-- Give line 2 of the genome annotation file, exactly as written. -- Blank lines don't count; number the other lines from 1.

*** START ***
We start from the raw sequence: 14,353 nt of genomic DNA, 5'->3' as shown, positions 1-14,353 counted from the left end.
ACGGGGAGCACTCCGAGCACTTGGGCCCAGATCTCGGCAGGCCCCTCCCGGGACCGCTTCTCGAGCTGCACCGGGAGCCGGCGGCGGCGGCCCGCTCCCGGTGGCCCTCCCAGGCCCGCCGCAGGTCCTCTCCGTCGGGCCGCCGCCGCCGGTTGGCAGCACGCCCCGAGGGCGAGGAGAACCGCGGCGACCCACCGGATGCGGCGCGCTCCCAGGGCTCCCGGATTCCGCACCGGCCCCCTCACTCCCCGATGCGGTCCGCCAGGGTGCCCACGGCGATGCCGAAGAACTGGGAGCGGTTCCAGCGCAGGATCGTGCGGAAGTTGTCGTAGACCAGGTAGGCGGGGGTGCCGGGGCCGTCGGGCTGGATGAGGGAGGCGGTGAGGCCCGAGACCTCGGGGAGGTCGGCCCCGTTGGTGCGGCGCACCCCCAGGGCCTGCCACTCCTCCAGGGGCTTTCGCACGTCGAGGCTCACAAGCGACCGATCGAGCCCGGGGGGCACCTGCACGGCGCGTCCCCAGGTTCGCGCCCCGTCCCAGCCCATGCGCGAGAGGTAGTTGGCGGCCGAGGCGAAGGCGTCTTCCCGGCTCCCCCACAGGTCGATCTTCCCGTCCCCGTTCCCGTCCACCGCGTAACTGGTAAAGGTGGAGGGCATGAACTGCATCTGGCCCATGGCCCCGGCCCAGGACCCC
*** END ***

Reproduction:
ACGGGGAGCACTCCGAGCACTTGGGCCCAGATCTCGGCAGGCCCCTCCCGGGACCGCTTCTCGAGCTGCACCGGGAGCCGGCGGCGGCGGCCCGCTCCCGGTGGCCCTCCCAGGCCCGCCGCAGGTCCTCTCCGTCGGGCCGCCGCCGCCGGTTGGCAGCACGCCCCGAGGGCGAGGAGAACCGCGGCGACCCACCGGATGCGGCGCGCTCCCAGGGCTCCCGGATTCCGCACCGGCCCCCTCACTCCCCGATGCGGTCCGCCAGGGTGCCCACGGCGATGCCGAAGAACTGGGAGCGGTTCCAGCGCAGGATCGTGCGGAAGTTGTCGTAGACCAGGTAGGCGGGGGTGCCGGGGCCGTCGGGCTGGATGAGGGAGGCGGTGAGGCCCGAGACCTCGGGGAGGTCGGCCCCGTTGGTGCGGCGCACCCCCAGGGCCTGCCACTCCTCCAGGGGCTTTCGCACGTCGAGGCTCACAAGCGACCGATCGAGCCCGGGGGGCACCTGCACGGCGCGTCCCCAGGTTCGCGCCCCGTCCCAGCCCATGCGCGAGAGGTAGTTGGCGGCCGAGGCGAAGGCGTCTTCCCGGCTCCCCCACAGGTCGATCTTCCCGTCCCCGTTCCCGTCCACCGCGTAACTGGTAAAGGTGGAGGGCATGAACTGCATCTGGCCCATGGCCCCGGCCCAGGACCCC